A lot of people instinctively think Tails, just because it is known for running live in RAM. However, Tails is horrible for security, when compared to Qubes. Just because Tails efficiently runs in RAM, does not mean it is securing your apps & files & hardware very well as it runs. Regardless of running from a drive, or live in RAM, once up and running, the security strength of Xen/Qubes is what is also important over Debian/Tails. Qubes OS wouldn’t be a necessary or important security project, if monolithic Linux systems were good enough for strong security. Qubes’ original Arch Spec whitepaper, as well as Joanna’s talks and blog posts, are a good source for understanding the general weaknesses of monolithic Linux systems and why Xen/Qubes is fundamentally stronger security (not perfect or without bugs, but fundamentally stronger architecture). Getting live RAM-based properties for Qubes OS is what is very important for me (which Qubes in tmpfs provides), as well as getting rid of regularly cloning and managing the local hard drives across the dozens of machines I manage (which is what sys-pxe will hopefully provide). Huge time savings for me, with some subtle but meaningful security benefits thrown in.
Yes. That is totally fine with me. I personally love running Qubes OS in a more stateless and disposable way from RAM. Super clean. Just reboot to an “instant” clean install of the whole Qubes OS. Across multiple machines, the hard drives and updates/maintenance start becoming a serious nuisance though (hours and hours of regular maintenance tasks for me), so sys-pxe to the rescue for central management and deployment across multiple machines!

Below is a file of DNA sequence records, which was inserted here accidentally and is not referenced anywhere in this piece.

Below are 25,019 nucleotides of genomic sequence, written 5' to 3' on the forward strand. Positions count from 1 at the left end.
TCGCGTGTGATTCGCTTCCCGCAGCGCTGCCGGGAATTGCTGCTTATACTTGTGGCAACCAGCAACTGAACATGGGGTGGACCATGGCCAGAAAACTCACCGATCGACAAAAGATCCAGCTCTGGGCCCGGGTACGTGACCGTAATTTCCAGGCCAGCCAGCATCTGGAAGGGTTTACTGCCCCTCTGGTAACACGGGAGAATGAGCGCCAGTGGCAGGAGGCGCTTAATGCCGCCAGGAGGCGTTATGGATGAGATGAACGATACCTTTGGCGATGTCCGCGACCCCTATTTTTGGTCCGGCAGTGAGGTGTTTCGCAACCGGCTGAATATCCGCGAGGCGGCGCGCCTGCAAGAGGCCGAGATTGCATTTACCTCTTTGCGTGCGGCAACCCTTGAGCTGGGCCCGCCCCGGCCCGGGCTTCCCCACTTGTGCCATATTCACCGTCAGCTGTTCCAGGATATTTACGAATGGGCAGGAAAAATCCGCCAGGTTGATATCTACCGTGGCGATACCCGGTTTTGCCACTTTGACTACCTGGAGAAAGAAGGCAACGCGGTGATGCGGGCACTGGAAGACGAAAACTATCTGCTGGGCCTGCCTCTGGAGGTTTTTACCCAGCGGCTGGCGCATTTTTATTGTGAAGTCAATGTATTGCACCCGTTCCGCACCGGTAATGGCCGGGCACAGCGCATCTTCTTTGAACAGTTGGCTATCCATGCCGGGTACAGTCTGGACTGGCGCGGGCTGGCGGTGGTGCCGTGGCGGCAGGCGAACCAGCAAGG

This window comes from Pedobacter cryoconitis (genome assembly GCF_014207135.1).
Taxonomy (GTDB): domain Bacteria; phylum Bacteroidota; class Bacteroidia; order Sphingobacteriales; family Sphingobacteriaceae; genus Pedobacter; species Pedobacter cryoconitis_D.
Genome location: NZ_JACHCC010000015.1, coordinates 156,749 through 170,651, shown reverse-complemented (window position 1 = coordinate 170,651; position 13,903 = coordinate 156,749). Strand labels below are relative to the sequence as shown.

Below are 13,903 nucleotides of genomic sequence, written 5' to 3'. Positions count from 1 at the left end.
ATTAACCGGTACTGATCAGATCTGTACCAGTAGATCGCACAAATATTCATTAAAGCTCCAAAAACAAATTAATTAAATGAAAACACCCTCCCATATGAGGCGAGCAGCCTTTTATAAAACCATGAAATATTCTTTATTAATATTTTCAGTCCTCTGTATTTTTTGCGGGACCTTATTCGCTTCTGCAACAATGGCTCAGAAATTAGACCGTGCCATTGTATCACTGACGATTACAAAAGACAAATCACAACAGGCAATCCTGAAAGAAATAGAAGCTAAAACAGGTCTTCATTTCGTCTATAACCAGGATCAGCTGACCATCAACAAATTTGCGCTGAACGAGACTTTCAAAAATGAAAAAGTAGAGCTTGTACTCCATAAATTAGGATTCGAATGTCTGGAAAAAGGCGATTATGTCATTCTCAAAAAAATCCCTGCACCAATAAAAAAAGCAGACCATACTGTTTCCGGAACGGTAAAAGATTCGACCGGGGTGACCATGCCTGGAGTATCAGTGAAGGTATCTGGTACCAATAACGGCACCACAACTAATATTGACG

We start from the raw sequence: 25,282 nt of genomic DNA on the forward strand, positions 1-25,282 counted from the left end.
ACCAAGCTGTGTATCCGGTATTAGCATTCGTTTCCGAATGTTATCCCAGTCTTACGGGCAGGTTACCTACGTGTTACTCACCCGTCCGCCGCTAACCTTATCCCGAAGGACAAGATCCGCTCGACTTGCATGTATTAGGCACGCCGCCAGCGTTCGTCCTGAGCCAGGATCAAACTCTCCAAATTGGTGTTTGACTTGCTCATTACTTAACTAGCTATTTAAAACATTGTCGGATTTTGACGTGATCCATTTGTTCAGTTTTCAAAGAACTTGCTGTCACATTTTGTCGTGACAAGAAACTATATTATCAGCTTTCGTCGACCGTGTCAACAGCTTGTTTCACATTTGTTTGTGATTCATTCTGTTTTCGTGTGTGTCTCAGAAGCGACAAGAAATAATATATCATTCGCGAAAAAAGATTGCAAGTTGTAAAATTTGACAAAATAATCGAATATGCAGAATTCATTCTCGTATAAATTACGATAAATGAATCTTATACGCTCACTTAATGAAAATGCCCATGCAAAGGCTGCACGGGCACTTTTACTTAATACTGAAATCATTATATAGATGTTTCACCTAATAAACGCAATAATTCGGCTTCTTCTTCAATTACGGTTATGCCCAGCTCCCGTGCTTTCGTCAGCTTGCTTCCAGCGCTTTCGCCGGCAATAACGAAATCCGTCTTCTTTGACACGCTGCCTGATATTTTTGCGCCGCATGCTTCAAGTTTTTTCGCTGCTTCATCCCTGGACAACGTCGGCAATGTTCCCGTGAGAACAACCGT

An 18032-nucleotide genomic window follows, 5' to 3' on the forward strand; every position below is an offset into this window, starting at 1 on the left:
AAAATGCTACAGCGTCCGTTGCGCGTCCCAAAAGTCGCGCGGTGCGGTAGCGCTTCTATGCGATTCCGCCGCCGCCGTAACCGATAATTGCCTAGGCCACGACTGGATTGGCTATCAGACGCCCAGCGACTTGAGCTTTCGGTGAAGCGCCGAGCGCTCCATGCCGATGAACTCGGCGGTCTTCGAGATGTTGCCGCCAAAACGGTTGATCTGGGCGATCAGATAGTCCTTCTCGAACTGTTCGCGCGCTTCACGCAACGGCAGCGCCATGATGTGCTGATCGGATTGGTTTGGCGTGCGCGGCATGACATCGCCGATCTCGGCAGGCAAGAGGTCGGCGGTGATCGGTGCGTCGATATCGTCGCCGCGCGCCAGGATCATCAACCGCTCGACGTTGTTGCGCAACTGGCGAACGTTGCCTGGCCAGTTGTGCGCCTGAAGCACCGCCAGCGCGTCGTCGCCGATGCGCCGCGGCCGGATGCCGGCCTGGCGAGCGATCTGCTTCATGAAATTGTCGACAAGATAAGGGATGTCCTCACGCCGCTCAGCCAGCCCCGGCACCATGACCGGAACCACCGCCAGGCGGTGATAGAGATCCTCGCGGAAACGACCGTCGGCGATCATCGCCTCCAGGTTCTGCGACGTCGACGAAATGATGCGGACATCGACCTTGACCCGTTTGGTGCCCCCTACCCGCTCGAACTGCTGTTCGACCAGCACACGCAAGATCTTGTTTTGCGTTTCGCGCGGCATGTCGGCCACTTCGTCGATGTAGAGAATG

Yes. No problem. Computers have RAM and specs are growing into the future. Already successfully running RAM-based Qubes in tmpfs this way, and it takes ~6GB RAM for holding Dom0 in RAM, so no problem. PXE network booting a RAM-based Qubes OS just changes the boot source from local hard drives to a centralized image stored on the LAN.
This becomes a solution to a natural problem for just about anyone if you do run a RAM-based OS across several machines, whether Qubes, Tails, etc (doesn’t matter the OS).
Regularly updating the OS and recloning the drives, over and over for a lifetime, is a heavy ongoing maintenance burden across dozens of machines.
PXE network booting will be a big releaver of pain, as you then just need one central OS image that all of the client computers can network boot from. Just update the one central image on the PXE server and reboot all your machines. Fully updated and clean state for all. End of maintenance. Done.
People are so used to running their OS from local hard drives.
Running from RAM and PXE network booting are just a couple different ways of operating & thinking about interacting with your OS.
Cutting the umbilical cord to the hard drives brings freedom to a superior way of computing that is closer to fully “stateless”.
It’s like the freedom gained when you first learn to run more of your tasks through DisposableVMs.
Except you get to treat the entire Qubes OS as disposable, which is quite freeing once you get it and experience it regularly.
Thinking about whole Qubes OS machines as disposable nodes to work with is pretty neat and useful.